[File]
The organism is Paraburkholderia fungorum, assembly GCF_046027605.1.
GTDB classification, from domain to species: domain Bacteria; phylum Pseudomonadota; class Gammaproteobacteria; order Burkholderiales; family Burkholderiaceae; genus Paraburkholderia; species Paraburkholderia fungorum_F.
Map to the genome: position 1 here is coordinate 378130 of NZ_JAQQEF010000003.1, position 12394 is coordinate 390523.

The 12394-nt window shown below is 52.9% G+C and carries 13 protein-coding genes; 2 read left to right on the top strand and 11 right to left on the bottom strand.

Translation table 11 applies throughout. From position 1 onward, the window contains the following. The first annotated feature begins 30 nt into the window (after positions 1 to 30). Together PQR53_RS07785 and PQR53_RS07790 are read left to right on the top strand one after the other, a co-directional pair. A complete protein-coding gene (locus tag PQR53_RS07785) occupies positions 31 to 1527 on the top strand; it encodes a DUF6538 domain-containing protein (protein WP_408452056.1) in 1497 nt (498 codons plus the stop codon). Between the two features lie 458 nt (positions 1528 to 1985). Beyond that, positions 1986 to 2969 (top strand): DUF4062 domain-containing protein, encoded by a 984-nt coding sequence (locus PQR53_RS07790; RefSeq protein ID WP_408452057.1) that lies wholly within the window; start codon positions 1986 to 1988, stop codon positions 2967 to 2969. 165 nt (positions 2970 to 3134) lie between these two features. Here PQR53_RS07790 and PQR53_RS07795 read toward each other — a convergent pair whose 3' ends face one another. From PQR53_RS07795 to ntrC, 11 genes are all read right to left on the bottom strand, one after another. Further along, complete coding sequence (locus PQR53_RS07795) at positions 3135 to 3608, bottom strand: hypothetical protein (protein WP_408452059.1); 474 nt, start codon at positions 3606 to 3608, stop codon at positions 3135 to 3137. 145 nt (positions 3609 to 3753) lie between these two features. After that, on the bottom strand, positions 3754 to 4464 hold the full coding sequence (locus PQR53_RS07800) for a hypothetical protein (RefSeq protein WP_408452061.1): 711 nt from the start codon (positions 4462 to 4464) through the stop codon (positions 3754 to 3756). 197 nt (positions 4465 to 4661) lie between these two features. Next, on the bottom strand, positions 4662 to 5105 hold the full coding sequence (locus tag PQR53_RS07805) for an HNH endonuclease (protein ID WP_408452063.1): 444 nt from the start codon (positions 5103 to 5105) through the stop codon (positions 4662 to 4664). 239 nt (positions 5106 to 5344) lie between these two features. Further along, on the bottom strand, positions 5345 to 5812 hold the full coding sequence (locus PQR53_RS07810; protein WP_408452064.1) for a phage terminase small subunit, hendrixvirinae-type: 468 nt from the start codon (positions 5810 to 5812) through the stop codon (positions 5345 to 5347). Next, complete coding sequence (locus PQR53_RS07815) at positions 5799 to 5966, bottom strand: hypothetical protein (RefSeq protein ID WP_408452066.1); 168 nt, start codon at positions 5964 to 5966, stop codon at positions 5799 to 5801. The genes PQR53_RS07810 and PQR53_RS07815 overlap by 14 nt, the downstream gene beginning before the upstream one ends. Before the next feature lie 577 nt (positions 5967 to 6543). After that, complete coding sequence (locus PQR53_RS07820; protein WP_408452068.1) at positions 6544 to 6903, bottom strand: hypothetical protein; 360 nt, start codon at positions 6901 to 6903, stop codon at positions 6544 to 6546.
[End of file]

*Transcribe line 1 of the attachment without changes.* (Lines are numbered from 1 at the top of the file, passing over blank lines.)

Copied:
The organism is Paraburkholderia fungorum, assembly GCF_046027605.1.